First thing I do when I wake up in the morning is brush my teeth, comb my hair, get dressed and go out into my backyard and play basketball. I have a backboard attached to my garage.
It’s been an awful March. I could only shoot hoops maybe once every three days—between the nor’easters. I shoot layups, foul shots, shots from the corner, even hook shots, one after the other for about 20 minutes. I’ve been doing this for years. It’s great exercise. It’s good for stamina, balance, depth perception, reflexes, movement, wind, your heart, even upper-body strength. I quit soon after I break a sweat.
During these past brutal days of winter, it’s been a lonely business. It’s cold, the wind howls, the branches in the trees brush and tingle against one another. There’s not a living creature in sight.
But now, quite suddenly, this morning—Sunday, March 25—it’s spring. I grab my ball, go out the side door and start to play. Surprise! There’s a big audience of birds out there. They are everywhere, fluttering in the trees, calling to one another, zipping this way and that with great joy and cheerfulness, little chickadees, robins and cardinals, woodpeckers and crows. They’re back. Let’s get started.
I take a jump shot and it hits the rim, short. I take a great windmill hook shot and it bangs off the backboard. I try a layup and it’s long and bounding down the driveway. I chase the ball, round it up, and, dribbling on the way back, fire a three pointer from way out that misses everything. Air ball.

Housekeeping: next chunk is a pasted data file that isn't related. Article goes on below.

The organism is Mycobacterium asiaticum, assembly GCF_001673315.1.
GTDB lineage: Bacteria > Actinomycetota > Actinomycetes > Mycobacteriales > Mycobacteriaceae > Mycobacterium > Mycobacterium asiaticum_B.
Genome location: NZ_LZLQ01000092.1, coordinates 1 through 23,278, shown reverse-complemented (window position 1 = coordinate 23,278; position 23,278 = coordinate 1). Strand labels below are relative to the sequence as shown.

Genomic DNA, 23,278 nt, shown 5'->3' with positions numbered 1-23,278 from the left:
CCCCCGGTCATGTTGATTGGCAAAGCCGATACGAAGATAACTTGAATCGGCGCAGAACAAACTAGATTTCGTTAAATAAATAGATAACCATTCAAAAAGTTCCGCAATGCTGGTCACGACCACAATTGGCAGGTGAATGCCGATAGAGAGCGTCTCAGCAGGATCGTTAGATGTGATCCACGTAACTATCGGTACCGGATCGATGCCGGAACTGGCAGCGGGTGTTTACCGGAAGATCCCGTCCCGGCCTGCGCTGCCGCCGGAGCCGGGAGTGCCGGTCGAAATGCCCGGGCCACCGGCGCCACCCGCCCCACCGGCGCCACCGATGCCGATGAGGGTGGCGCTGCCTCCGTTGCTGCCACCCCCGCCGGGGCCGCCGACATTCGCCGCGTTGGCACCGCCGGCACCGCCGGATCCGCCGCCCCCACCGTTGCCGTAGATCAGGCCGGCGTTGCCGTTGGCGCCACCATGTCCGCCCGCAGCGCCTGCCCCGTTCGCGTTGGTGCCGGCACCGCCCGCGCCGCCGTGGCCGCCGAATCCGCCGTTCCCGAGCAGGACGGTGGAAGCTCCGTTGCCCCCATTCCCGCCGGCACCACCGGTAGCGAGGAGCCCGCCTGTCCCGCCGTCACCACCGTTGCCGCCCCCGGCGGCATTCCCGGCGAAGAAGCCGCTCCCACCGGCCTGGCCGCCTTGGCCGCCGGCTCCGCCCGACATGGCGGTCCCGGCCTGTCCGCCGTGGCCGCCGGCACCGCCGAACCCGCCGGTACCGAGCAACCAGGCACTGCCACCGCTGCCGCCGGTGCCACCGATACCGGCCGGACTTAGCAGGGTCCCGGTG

Come on, Dan, you can do it. We’re here for you. Let’s give him a round of applause. Hooray! So I dribble in and do a backhanded layup and swish, in it goes.
Way to go, Dan.
High above us, two giant birds, just off the sunshine, hover in the lonely wind up there like giant kites. If they had white chests, they’d be osprey. These have black chests. They are eagles, creatures with hooked beaks and six-foot wingspans. A nasty bunch, looking for breakfast. They are looking down with those beady orange eyes, focusing, searching amongst the branches of the trees. It will be easy pickings. But not just now. Me and my basketball make lots of noise and are here to protect.
In the end, however, breathing hard, I finish my game and retreat back into the house. Bye, everybody. Good luck. From inside, the sound is softer, but it’s still there, this other game continuing on, the cheerful, chattery cheeping of one bird to another about this springtime, arriving this morning, and what that means here in the woods just off Three Mile Harbor, where it’s whatever it is and all I want to know is the nice part about it.